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FastForward Radio

Sunday night Phil Bowermaster and Stephen Gordon hosted a panel on The Future of of Fit (and Fat). The panelists were PJ Manney, Brian Wang, and fitness expert and entrepreneur Shawn Phillips.


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Click "Continue Reading" for the show notes:


About the panelists:

shawnphillips.jpgShawn Phillips is an author, entrepreneur, and expert in the area of performance training and nutrition. He created the Full Strength® Premium Nutrition Shake, clinically proven to swap body fat for lean muscle. He is the author of ABSolution: The Practical Guide to Building Your Best Abs and has just released Strength for Life, published by Ballantine/Random House.

pjlittle.jpgPJ Manney is a writer and futurist and a leading voice in the H+ movement. She has written extensively on transhumanism and related topics, as well as for television (Xena Warrior Princess and Hercules the Legendary Journeys) , and has a novel under development. PJ is the Chairman of the board of directors of the World Transhumanist Association, she's a senior associate at the Foresight Nanotech Institute, and she is on the scientific advisory board for the Lifeboat Foundation.

brianlittle.jpgBrian L. Wang, M.B.A. is the Director of Research for the Lifeboat Foundation. Brian is a long time futurist who has been involved with nanotechnology associations since 1994. He is now a member of the Center for Responsible Nanotechnology (CRN) Task Force where he moderates the technology sub-task force. He is also on the Nanoethics Group Advisory Board. He is also the mastermind behind Next Big Future.

The topics:

  • We got started by talking about the future of nutrition. Brian Wang mentioned vertical farming, genetically modified foods, vat meat, and a computerized nutritionists that resides "onboard" - we walk around with it and it informs us what and when we should optimally eat. We're already seeing this for diabetics. Maybe pre-diabetics - basically anyone who is fat - could use this kind of help as welll.

  • PJ mentioned the idea of "nutraceuticals" - food as medicine.

  • Phil mentioned the lesson of smoking. Getting the information out about how smoking harms health is, perhaps, part of the reduction of smoking. But the social stigma may have moved this even more. Stephen was thinking (but didn't get around to saying) that maybe we taxed smoking until it was reduced. Smoking, of course, is optional. We don't have to smoke to live. We do have to eat. Having the discipline to eat right when the world is full of tempting poor options is the difficulty.

  • PJ mentioned that we may be seeing a tiered system of nutrition. Some can afford to eat better. Brain Wang believes that convenience may be a larger reason that people eat poorly.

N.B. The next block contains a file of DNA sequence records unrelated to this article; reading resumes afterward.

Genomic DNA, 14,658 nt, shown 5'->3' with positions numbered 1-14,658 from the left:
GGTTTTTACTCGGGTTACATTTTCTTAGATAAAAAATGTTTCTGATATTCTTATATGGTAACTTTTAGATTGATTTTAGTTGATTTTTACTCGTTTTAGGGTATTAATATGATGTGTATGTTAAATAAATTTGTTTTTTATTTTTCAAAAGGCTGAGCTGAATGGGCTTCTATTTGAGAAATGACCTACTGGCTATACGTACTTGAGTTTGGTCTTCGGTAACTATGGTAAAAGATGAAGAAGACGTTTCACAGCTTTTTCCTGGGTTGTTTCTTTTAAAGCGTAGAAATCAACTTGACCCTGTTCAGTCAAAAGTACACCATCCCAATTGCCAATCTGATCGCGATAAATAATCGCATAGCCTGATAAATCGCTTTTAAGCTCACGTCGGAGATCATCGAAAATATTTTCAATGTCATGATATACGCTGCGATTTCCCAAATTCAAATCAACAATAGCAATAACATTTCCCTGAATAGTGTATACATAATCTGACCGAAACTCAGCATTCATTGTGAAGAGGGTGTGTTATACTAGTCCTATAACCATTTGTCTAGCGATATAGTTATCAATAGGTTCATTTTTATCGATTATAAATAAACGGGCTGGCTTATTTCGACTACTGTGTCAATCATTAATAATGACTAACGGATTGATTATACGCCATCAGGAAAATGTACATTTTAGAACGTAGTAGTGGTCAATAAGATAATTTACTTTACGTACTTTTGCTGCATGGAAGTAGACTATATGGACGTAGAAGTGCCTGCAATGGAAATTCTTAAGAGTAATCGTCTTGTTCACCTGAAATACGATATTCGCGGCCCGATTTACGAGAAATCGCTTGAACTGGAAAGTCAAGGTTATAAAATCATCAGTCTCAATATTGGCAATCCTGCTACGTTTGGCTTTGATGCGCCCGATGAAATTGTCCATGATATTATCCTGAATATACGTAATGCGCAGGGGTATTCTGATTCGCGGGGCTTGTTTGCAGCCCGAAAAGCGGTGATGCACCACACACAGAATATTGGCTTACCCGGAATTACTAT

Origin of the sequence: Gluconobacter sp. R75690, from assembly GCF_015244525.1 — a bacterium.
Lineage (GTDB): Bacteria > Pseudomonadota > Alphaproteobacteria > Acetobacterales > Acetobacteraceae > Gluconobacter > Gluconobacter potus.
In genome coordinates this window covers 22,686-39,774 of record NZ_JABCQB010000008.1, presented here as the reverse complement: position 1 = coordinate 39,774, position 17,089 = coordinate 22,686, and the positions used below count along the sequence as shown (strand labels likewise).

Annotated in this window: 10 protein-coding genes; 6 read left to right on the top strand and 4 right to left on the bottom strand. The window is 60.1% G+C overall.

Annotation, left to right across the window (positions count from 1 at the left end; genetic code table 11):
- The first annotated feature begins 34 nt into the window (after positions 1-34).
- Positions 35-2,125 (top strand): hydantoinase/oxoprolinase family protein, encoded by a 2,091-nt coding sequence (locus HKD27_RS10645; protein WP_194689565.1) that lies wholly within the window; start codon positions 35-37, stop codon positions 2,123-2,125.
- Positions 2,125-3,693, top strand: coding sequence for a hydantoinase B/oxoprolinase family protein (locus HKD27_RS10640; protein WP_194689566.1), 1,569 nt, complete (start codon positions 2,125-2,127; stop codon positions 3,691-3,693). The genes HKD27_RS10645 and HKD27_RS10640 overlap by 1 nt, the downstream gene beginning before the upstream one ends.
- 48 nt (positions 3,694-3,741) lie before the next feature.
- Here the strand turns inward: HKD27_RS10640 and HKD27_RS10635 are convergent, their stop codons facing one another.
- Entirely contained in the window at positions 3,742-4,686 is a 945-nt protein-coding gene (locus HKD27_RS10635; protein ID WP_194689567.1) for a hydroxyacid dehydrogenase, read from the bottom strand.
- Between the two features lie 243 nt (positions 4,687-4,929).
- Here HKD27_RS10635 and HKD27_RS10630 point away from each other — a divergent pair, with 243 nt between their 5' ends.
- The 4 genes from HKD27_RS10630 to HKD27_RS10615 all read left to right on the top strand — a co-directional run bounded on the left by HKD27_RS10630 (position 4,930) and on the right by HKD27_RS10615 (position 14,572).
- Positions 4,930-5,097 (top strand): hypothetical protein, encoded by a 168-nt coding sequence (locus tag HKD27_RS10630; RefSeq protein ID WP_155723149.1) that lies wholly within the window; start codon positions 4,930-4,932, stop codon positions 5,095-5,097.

• Stephen asked why there is a disconnect between our buff entertainers and our fat butts. Shawn believes the disconnect is caused by a lack of self awareness. We wait for the doctor to tell us we're dying before we pay attention to our health.

  • PJ mentioned the new documentary "Bigger, Stronger, Faster."

  • We talked about the promise of Myostatin inhibition. Whether caused with drugs or with genetic mutation myostatin inhibition makes cattle look like this:

    myostatin inhibited bull.JPG

    ...and dogs look like this:

    myostatin inhibited dog.jpg

    There have been some human cases where people lacked myostatin. Our panelist Brian Wang wrote about it here.

    Brian thinks that Myostatin inhibiting drugs will soon be available.

  • Stephen talked a little about his work out program. He wrote about it at length here.

  • Shawn Phillips made the point the people that are out of shape don't realize how bad they feel. Feeling bad becomes the new normal.

  • Brain Wang was on FastForward Radio back in November. We spoke with Brian about the crappy beta versions of human enhancement that some people are experimenting with today, often to their detriment. When will better enhancements be available?

  • Shawn half-jokingly suggested that we need a drug to make us take as much joy out of activity as a five-year-old. For them it's not exercise... it's play.

    So we got started talking about fun ways to exercise. Brain Wang mentioned Dragon Boating:

    dragonboat-717416.jpg

    Phil enjoys biking, Stephen enjoys the solitude of early morning exercise, PJ goes by a rigid schedule. They agreed that whatever gets you active is good.

    PJ mentioned that the kids in California are experimenting with Kite Surfing:

    Stephen was reminded of another new extreme sport - parabouncing:


And check out panelist Shawn Phillip's new book:

51ZE5E492CL._SL500_AA240_.jpg


Our front bumper is a sample of Marginal Prophets' "The Difficult Song."

Our exit music this week is from Dirty Proper. The song is "Time."

Don't miss the FastForward music compilation:

The Best of Sunday Night Music, vol. 1

You can subscribe to FastForward Radio for free with any podcast receiver software. Just copy and paste the following URL into your software's subscribe window:

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Click here to download iTunes, or here to find other podcast receivers.


We love audience participation. If you'd like to call in to the show, or get in on the FastForward Radio text chat, listen live! FastForward Radio goes live again next Sunday night: